BhB poet Kathi Wolfe, writing for the Washington Blade, examines the role of obituaries in history, and how they can be a tool to confirm or erase the existence of marginalized people from history. Wolfe focuses on the LGBTQ community, using the personal, historic, and contemporary to examine the importance of an obituary. You can read “Obituaries are lively stories of lives” here.
Lauren Small, author of the latest BhB release, The Hanging of Ruben Ashford, held a reading on November 9th as part of the Johns Hopkins’ Narratives in Medicine program, Afterwards. The Johns Hopkins News-Letter notes the audience’s reaction as the novel seems to draw parallels between the current COVID-19 pandemic and the 1918 Flu, which is featured in Small’s story, despite Small’s manuscript being finished in 2019. You can read more about the event, as well as a summary of the novel and Small’s inspiration, at the Johns Hopkins News-Letter.
Brickhouse Books is now open for submissions! See our Submissions page for more details on how to submit your manuscript for consideration.
We look forward to reading your work!
Brickhouse Books will be open for submissions on September 15th! Get your poetry and prose manuscripts ready by checking out our Submissions page for more details.
BhB, Inc. is happy to announce that it is re-opening for submissions September 15, 2022! Only the chapbook competitions are shutting down — until further notice.
BhB will be using a new business model necessitated by the overwhelming number of manuscripts pouring in during the pandemic. We will respond without comments other than Accepted for publication, Not Accepted, or Under Consideration. Any submitter will be able to request editorial comments for a per-page fee. More on that soon!
Meanwhile, please take note of BhB’s good news:
- The submission fee will be reduced to $5!
- The response time will be much, much shorter!
. . .Clarinda Harriss, Editor in Chief, and the BhB staff.
There’s not a poetry collection I’ve gone back to as regularly this past year as Kathi Wolfe’s “Love and Kumquats.”— Drew Pisarra, poet and author of You’re Pretty Gay (2021, Chaffinch Press)
BhB poet Kathi Wolfe (Love & Kumquats) appeared on Judy Heumann’s The Heumann Perspective podcast. Judy and Kathi discuss Kathi’s journey as a writer, and Kathi reads two of her works: “Tasting Braille” and “Dancing with Martha Graham.”
Listen to or read this episode at The Heumann Perspective: How Art Feeds Us.
Brickhouse Books’ very own Clarinda Harriss is hosting “Clarinda’s Kitchen” on December 8th in partnership with TURFA (Towson University Retired Faculty Association).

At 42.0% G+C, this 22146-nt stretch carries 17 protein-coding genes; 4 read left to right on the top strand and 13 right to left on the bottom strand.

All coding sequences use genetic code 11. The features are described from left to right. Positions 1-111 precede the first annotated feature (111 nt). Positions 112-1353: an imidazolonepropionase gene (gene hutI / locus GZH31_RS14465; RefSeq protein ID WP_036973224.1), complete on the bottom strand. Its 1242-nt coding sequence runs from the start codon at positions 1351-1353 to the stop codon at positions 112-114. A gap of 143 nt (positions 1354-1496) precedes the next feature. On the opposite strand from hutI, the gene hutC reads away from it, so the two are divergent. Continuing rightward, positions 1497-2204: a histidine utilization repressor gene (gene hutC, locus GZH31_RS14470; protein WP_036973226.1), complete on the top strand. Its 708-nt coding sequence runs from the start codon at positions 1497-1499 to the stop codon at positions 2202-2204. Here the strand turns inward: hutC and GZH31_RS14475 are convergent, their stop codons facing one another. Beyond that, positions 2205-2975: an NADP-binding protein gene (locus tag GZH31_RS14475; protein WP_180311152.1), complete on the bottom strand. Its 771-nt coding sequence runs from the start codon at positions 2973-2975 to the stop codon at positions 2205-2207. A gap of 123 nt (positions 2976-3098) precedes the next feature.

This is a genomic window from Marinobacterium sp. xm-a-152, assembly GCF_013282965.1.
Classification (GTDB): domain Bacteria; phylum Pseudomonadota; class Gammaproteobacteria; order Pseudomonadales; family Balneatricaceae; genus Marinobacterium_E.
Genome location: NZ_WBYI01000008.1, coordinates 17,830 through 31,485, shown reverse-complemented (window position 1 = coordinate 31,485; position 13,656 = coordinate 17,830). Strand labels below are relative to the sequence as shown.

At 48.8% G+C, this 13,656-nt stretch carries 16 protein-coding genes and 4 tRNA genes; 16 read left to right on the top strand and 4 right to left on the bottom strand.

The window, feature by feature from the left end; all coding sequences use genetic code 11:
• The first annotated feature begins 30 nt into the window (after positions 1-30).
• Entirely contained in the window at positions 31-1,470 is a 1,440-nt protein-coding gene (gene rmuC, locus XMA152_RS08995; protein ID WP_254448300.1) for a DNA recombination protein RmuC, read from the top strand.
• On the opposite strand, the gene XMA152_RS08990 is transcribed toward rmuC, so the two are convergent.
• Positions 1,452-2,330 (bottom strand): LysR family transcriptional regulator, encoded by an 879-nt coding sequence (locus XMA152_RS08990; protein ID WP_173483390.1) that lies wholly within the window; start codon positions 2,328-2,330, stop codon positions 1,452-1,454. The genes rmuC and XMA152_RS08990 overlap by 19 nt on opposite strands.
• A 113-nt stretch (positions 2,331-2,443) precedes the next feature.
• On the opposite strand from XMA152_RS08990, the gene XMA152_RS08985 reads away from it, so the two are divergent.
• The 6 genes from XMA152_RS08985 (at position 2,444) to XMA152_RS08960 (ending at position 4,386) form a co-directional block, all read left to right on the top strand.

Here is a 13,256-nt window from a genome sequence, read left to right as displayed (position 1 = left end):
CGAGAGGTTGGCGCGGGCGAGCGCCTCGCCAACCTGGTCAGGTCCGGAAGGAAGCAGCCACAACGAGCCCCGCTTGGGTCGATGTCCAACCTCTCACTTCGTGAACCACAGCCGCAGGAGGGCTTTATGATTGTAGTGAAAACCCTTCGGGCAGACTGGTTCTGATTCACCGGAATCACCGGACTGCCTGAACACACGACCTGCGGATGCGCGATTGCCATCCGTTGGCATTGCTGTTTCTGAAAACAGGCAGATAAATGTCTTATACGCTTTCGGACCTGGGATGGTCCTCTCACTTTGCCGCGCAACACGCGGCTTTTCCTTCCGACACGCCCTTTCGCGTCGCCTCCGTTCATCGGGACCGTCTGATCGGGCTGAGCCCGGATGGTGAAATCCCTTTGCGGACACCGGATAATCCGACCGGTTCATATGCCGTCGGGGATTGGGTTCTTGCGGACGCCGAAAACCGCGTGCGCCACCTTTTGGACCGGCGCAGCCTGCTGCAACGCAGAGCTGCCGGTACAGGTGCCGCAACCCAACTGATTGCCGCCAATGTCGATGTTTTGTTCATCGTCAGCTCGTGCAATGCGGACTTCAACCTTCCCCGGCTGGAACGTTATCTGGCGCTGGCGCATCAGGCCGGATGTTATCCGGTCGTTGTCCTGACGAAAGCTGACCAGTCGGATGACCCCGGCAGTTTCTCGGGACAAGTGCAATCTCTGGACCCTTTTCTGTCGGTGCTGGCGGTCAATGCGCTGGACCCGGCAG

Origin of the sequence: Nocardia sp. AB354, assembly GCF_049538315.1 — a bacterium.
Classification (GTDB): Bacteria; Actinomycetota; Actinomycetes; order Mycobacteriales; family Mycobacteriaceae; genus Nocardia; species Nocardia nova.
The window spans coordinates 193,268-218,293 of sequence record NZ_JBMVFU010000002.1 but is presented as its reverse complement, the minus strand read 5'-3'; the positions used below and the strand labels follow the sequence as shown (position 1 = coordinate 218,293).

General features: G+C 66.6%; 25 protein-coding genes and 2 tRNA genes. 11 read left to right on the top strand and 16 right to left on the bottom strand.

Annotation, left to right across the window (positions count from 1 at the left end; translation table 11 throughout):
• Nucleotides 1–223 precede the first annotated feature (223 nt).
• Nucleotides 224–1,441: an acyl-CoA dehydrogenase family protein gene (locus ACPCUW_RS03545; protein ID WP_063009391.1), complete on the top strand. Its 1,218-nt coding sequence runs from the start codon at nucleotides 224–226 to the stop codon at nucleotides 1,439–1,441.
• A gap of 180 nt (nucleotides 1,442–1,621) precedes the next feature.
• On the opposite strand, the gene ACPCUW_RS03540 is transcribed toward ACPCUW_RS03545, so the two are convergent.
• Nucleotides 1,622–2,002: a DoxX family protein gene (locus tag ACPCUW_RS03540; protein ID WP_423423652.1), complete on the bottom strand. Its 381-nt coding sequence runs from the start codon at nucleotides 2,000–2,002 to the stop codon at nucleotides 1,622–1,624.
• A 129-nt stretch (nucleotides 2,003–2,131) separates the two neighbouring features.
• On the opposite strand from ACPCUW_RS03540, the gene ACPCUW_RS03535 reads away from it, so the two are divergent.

“Our Literary Kitchen will not take place in a chic atelier, at a Paris address in the company of Alice B. Toklas, or amid the glorious clutter of great modern art like the Cone sisters’ Baltimore apartment,” said Clarinda regarding the name of this literary salon. “But these days, isn’t the kitchen where the real talk goes on during most parties?”
This is the first time TURFA will host this virtual event. In a November newsletter to members, TURFA President Jane L. Wolfson, Ph.D. wrote that these salons are “very loosely modeled on and in the spirit of those held by Coco Chanel, Gertrude Stein, and the Cone sisters.” Wolfson also discussed the structure of the events: “At these salons we will meet, hear from and converse with writers — both famous and fledging — for about an hour or so. Our role is to join with our preferred beverage in hand, prepared to listen, talk, and enjoy ourselves.”
Clarinda’s Kitchen will feature BhB poet Kathi Wolfe (most recently, Love & Kumquats) and poet Doug Mowbray, who also serves on BhB’s Board of Directors.
TURFA members will receive a link to the event later this month.
BhB poet Kathi Wolfe (Love & Kumquats) had two poems featured as part of supplemental written works for PBS’ American Masters episode “Becoming Helen Keller” (season 35, episode 20, aired October 19, 2021). Wolfe’s poems “The Sun is Warm: Nagasaki, 1948” and “Dancing with Martha Graham” are written from the imagined perspective of Keller.
You can read Wolfe’s introductions and poems here: “Two poems influenced by Helen Keller’s legacy.”
As you may already know, Brickhouse Books regretfully has decided to close its doors. Although we originally had hoped to continue with this year’s Wicked Woman contest, we have concluded that we cannot do so. Those who have submitted to this year’s contest will receive refunds in the coming weeks. We thank you so much for your interest in this contest and in the press, and we wish you all the best with your writing.